Focus on these late season food sources and improve your odds of bagging a great, late buck.
The excitement of the early season and craziness of the rut have come and gone and you’re still holding a buck tag. Don’t worry. Bucks are more patternable now than almost any time of the season.
Bucks need to replace energy and fat reserves used up during the rut and focusing on the best late season food source in your area is a good way to bag a hungry buck. Here’s what to look for.
Soybeans contain up to 30% crude protein, which is higher than other winter food sources. They are also high in fat due to their oil content. Whitetails in cold weather convert this fat into body heat. These factors combine to make standing soybeans the number one late season food source.
The key to planting soybeans for a late-season food plot is having some left in the late season. Deer love to eat immature soybeans and can literally browse a plot to death before pods are developed. To combat browsing pressure from early season deer, plots should be a minimum of three acres or be protected by an exclusion fence until the late season.
There is a reason corn is the most commonly used deer bait. Deer like it.
Although corn is low in protein, it contains lots of carbohydrates which equals energy, which equals body heat for late season deer.
Cut cornfields will provide good hunting for a week or two while deer clean up waste grain left from harvesting, but to really bring in deer, hunt a standing cornfield. If you own the field or can get the landowner’s permission, knock down some shooting lanes near your stand or blind. You might be amazed at what steps into them.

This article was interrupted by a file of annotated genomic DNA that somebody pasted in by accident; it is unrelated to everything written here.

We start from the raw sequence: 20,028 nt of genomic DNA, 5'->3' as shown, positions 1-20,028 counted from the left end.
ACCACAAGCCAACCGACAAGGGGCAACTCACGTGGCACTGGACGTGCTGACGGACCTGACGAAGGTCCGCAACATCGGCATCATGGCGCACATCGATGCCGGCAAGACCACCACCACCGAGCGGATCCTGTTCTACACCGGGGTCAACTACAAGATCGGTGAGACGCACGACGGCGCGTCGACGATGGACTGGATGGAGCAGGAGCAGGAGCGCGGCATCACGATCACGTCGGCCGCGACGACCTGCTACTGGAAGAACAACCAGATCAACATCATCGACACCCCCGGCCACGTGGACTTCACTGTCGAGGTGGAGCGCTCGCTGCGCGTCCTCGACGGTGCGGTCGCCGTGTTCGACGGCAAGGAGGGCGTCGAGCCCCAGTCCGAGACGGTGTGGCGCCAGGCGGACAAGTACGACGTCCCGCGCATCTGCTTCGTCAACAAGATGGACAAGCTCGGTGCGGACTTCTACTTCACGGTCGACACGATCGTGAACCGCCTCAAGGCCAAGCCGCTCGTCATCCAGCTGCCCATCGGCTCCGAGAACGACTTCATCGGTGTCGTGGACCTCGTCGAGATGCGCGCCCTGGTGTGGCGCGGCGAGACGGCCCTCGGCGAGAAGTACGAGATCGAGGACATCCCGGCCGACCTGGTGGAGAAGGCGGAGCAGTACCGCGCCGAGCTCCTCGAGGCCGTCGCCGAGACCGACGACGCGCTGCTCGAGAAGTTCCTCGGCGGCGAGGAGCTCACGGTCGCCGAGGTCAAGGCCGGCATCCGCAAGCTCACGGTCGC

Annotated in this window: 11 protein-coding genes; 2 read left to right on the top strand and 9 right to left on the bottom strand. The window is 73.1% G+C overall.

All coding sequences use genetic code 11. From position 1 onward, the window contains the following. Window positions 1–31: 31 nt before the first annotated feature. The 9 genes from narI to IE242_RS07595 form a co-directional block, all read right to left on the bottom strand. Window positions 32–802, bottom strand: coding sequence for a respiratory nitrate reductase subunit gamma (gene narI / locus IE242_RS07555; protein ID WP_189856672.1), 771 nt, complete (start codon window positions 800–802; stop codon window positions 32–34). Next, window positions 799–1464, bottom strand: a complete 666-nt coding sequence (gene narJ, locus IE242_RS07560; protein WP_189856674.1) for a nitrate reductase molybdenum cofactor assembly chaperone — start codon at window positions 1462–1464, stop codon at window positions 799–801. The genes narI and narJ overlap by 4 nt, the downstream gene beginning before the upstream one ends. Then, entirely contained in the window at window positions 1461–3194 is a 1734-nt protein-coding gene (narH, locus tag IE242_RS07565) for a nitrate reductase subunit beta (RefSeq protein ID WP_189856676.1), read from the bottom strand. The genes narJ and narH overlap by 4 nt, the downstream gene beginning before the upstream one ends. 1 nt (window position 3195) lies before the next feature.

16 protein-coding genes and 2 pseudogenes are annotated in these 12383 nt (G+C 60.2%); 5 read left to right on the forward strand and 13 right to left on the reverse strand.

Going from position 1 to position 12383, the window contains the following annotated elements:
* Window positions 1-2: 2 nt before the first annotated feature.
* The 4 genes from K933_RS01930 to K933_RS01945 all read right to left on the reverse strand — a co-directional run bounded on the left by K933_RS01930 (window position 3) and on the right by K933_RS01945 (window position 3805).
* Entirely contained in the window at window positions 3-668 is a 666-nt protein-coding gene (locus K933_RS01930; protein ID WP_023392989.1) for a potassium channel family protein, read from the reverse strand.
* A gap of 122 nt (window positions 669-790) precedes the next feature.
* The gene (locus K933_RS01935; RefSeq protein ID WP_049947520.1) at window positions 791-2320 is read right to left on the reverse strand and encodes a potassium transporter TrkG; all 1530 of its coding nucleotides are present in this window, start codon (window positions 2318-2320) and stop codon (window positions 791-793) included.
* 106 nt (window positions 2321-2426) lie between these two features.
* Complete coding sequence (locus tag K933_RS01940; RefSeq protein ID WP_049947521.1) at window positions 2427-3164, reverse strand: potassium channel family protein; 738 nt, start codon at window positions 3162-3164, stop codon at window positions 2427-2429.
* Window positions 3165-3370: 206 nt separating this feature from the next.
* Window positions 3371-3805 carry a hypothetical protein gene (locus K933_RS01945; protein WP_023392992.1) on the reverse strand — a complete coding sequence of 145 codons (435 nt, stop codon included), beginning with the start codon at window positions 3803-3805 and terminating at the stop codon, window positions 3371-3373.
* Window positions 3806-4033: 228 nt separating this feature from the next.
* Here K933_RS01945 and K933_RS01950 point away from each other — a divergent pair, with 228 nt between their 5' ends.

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Brassicas contain as much as 38% crude protein and are 80% digestible. Deer eat the leafy tops from mid-summer through late fall, but brassicas truly shine when the temperature plummets.
Cold weather speeds the maturation process in brassicas and turns bitter starches to sweet sugars. Deer will dig through snow and ice to get to these sweet late-season treats. Be there when they do.
Most hunters think of acorns as an early season food source, but bucks continue seeking out acorns well into the late season.
Acorns are high in fat and provide a lot of energy for rut-weary bucks. If white oak acorns have been cleaned up in your hunting area, try to find some red oaks. Red oaks drop their nuts later and are more bitter than white oak acorns, leaving more available in the late season.
Another advantage to hunting near acorns in the late season is that, unlike soybeans, corn, and brassicas, they are found in areas with protective cover. After months of hunting pressure, old bucks may be hesitant to enter open areas during daylight. Getting into the timber may be the key to tagging a last minute giant.
This broad category of late-season foods includes things like poplar buds, hemlock branches, multi-floral rose, and maple saplings.
Like acorns, deer browse can be found inside cover, making it attractive for daytime use. In areas with limited agriculture, browse makes up the majority of a whitetail’s late season diet.
Look for areas where trees have fallen from wind damage or recent logging activity. Heavy trails leading to and from these areas will let you know where to place your stand to maximize your chances of tagging a late season buck.
Late season deer are skittish after months of hunting pressure. To tag one you will have to be diligent in scent control and establish entry and exit routes to your stands that do not spook deer.
Don’t let the cold keep you from hunting one of the best phases of the season. Wait for a cold front or an approaching weather system to get deer on their feet early and set up near one of these late season food sources. You’ll be glad you did when you are eating grilled backstraps instead of tag soup.